Thomas Walsh competes in alpine skiing. (Photo: Joe Kusumoto)
When Thomas Walsh was growing up in Colorado, he joined Mikaela Shiffrin and a couple other friends on the slopes every day. The skills of the future elite skiers were already apparent, and they were catching eyes.
“We’d rip around the mountain,” Shiffrin said. “People would shout and scream from the chairlift, because they saw these 5-6-7-year-olds ripping down the mountain better than anybody else could.”
When Shiffrin was eight years old, she moved to New Hampshire with her family, states away from Walsh. While they lost touch for some time — they didn’t have smartphones, after all — they never lost their connection through school, skiing and life.
Now, they live 10 minutes apart in Colorado. Their skiing schedules may be the opposite of one another, but they haven’t stopped tracking each other’s progress.
For Walsh, that progress came in the form of securing a reputation as one of the best Paralympic skiers in the United States. He competed at the Paralympic Winter Games PyeongChang 2018 Games and was not far from finishing on the podium in the slalom. He also has three World Cup wins.
Shiffrin, who like Walsh is 26 years old, sits as one of the best international Olympic skiers. She became the youngest woman in history to win a gold medal in an Olympics in 2014. Shiffrin won 17 World Cup races in 2019, the most in a single season.
“I think what separates Mikaela apart from the rest of professional athletes that I know is her true dedication to her character above everything else,” Walsh said. “While her success on the hill speaks for itself and her results and records are one thing, knowing who she is and the heart she has is really what to me makes her such a great person.”
The Shiffrin family supported Walsh through a bout with cancer when he was a teenager. Walsh was diagnosed with Ewing’s sarcoma, a cancer that typically forms in and around the bones, in 2009. Instead of spending the next few years at a ski academy, Walsh found himself in a hospital battling a much bigger foe.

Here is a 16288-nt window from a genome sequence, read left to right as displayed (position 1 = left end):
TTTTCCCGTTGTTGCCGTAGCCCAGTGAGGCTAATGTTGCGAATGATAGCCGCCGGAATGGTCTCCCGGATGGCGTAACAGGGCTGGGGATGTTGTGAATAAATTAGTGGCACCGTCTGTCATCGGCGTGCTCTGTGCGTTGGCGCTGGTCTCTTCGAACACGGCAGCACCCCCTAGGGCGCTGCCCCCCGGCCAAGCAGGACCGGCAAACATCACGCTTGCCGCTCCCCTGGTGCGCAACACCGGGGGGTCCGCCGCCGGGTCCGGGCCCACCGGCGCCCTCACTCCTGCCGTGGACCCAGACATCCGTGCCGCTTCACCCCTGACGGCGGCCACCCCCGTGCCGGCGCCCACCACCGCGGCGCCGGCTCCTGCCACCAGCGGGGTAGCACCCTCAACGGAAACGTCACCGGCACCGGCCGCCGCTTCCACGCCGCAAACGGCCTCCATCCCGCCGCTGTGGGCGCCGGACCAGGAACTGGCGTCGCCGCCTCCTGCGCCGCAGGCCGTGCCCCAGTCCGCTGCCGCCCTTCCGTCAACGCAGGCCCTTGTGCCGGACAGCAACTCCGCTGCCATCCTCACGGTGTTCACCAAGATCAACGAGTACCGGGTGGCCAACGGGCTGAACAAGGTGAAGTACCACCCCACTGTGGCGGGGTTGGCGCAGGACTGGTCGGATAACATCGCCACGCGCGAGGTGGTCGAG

“It was the biggest whiplash, the most unexpected thing I have ever experienced secondhand,” Mikaela said. “It was just unfathomable.”
Her father, Jeff, was one of Walsh’s anesthesiologists.
“He was a very pivotal part in my treatment and ability to survive,” Walsh said. “He was in the surgical room during probably my biggest operation. He really took extra time to make sure that I was OK, and getting the care and treatment that I needed.”
Outside of the operating room, Mikaela was never far away.
Walsh received his last radiation treatment in 2010. His and Mikaela’s schedules may not align anymore, though their relationship has no limits.
Last year, Jeff unexpectedly died, and Mikaela found herself scrambling to learn all of the tax, business structure and accounting information necessary to manage her career. “I don’t know how to survive without him,” she told Sports Illustrated of her father last year. “He was our safety net.”
Through this hectic time, it was Thomas’ turn to support Mikaela.
“Last summer, it was like, ‘Ok, this is about survival now. So I don’t have time to do anything or see anyone outside of this (learning the business) and doing my workouts,” Mikaela said. “(Thomas) was kind of like, ‘Seriously, I’m here. I’m 10 minutes away.’”
Shiffrin and Walsh look to have strong seasons next year for the U.S. Olympic and Paralympic teams. Shiffrin is wrapping up a successful World Cup circuit; Walsh, who Shiffrin says is the “most beautiful skier,” decided to take most of the season off after injuring his left labrum, a fairly common injury from the wear and tear of skiing.
They will be following each other from afar, and they acknowledge the uniqueness of their relationship.
“A lot of Para athletes look to able-bodied athletes; however, not as many able-bodied athletes look to Para athletes, simply because we compete in different ways,”Walsh said.
“All of the Paralympic athletes who I’ve ever met have some special kind of perspective on life and competition and just existing,”Shiffrin said.
She added: “There’s just a perspective and a mentality that I think we all could use more of. … It’s pretty incredible. I definitely feel that way about Thomas, and watching him compete and ski.”